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Communicating in crisis

July 31, 2013
Ben Morgan

Benjamin Morgan, supervisor of crisis communication for the City of Calgary, compares the recent flood response in his city to a wedding.

“For people from the outside looking in, it was a beautiful show,” says Morgan, a student in the Master of Arts in Professional Communication (MAPC) program. “It was emotional, people were connected, there was pride in what they were watching. Nobody saw an hour before a heel had broken or a seam had ripped or there was a fight between the in-laws. What they saw was the beauty of the show, the presence, the final product. We pulled off the perfect wedding.”

Indeed, the City of Calgary has been recognized internationally as a leader in crisis response and crisis communication. While Morgan only joined the city in March – three months before the historic June 20 flood forced the evacuation of 100,000 people – he played a key role in communications surrounding the disaster.

“It was a tremendous learning opportunity,” says Morgan, whose first task in his new position was rewriting the crisis communication plan. “On June 19, I figured the plan draft was about 75 per cent complete. Now, I would say it is about 50 per cent complete. There’s so much learning that’s coming out of the recent events.”

For Morgan, learning has come in many forms. “Because I was new, I took the opportunity to play in a bunch of different roles,” says the former EMS superintendent and paramedic. Morgan took a leadership role in the emergency operations centre, toured media through the red no-go zone, developed messaging and liaised with other agencies, such as ENMAX Energy, the city’s major power supplier. He was a leader on a team of 90 communicators.

He also had the opportunity to put best practices into action. Operating under the mantra, “If we know, then Calgary needs to know,” Morgan and his team strived to keep Calgarians abreast of the latest developments. They did this by providing open, transparent information as it became available through a variety of channels. Mayor Naheed Nenshi was briefed up to three times a day and was frequently available for media interviews. Over the course of three weeks, nearly 150 media releases and advisories were produced, 1.1 million people visited the Calgary City News Blog and the city added 26,000 followers to Twitter. Several thousand people downloaded Calgary’s 311 app and received push notifications.

Morgan did his MAPC major research project on social media in crisis and says a lot of what he learned through his research was applicable to the flood. “It’s about leading the conversation,” he says, as an example. “Calgarians need to know where the real, authentic, accurate source of information is.” With its strong social media presence, the City of Calgary took a leading role and Morgan notes that had it not, another group or individual would have filled the gap.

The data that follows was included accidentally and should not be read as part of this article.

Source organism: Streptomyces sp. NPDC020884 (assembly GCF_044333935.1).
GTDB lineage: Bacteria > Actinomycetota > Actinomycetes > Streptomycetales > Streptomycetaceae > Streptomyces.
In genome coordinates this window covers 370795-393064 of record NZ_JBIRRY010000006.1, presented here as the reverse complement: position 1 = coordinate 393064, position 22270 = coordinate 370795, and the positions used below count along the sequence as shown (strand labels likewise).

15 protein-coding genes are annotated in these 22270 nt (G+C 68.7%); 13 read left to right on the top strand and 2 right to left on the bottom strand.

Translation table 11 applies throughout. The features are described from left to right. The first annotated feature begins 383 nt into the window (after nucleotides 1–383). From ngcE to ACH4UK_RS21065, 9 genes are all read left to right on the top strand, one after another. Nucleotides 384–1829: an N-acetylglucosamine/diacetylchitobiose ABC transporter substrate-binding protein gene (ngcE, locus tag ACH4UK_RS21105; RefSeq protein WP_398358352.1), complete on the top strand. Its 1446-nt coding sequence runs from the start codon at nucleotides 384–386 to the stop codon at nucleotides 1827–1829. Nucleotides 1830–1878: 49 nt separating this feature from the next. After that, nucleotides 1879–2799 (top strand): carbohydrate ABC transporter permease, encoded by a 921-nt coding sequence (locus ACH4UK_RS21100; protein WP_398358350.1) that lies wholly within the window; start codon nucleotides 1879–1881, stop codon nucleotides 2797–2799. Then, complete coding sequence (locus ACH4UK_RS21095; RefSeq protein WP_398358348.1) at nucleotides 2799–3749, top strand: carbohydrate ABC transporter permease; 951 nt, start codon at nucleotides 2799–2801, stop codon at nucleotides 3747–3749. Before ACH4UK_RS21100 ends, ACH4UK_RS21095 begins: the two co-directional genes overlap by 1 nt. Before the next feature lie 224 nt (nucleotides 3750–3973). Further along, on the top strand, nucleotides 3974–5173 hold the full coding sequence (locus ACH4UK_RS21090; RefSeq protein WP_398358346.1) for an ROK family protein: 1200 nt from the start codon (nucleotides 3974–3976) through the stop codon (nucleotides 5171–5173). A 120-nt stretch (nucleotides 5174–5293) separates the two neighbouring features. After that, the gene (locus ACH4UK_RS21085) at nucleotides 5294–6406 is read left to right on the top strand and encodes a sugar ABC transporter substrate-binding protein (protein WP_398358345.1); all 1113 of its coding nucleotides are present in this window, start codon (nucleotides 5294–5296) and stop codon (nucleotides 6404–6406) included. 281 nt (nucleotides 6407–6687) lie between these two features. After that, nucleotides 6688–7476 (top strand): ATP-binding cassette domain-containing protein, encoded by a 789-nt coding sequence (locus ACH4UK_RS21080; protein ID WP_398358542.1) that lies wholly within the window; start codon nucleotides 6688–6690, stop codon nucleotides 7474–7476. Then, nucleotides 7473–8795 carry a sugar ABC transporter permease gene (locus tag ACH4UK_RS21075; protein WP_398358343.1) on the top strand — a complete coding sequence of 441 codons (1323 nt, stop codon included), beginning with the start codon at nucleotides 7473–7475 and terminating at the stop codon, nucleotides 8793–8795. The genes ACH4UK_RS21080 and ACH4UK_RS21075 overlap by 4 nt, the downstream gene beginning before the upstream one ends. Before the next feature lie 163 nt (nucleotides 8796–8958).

School of Communication and Culture director Jennifer Walinga notes the flood gave Morgan a unique opportunity to apply his learning to a real-world event. “The live Calgary case provides a perfect research focus,” she says. “Talk about living your learning.”

While traditional and social media played a large part in keeping the public informed, Morgan says some of the most important outreach efforts were made directly to flood victims.

“We ended up in the emergency operations centre in the communications room with a big poster that said, ‘Think like a flood victim,’” he says. “If your home has been flooded and you’ve been displaced, you’re not online, you’re not sitting at your computer. If you’re dredging or digging out, covered in mud, trying to get your personal belongings – is your cellphone charged? Are those displaced people at a recreation centre on a cot on Facebook searching to see what is going on? Probably not. Think like a flood victim.”

To help flood victims get the info they needed, evacuation centres – nine of them at the height of the disaster – were staffed with communicators 24-7. Morgan and his team also created door hangers containing informational inserts, which were delivered to affected houses.

While the speed at which 100,000 people were evacuated is the most obvious measure of success, Morgan judges his team’s performance on other elements.

“If you look at any crisis, the mood of the population tends to shift after about three or four days,” Morgan explains. “On day one, day two, the energy is very much, ‘Thank you for getting us out, thank you for keeping us safe.’ The danger is that then changes to, ‘Why didn’t you give us enough notice?’ ‘Why did you let this happen?’ But the energy and the mood in Calgary never changed for weeks and we believe that was because we kept people informed.”

Whether it was handmade cards by children in the emergency operations centre or a televised acknowledgement of appreciation by former NHL player and Calgary Citizen of the Year Sheldon Kennedy, it was clear people were grateful for the city’s efforts.

As Morgan prepares for the flood debrief, he reflects on the most important lessons learned: “A crisis communication plan is really only as good as the people you have around you,” he says. “The key to success in crisis communication is your team. It’s empowering them to use their expertise to think outside of the box. And it’s empowering people to do what they do best.”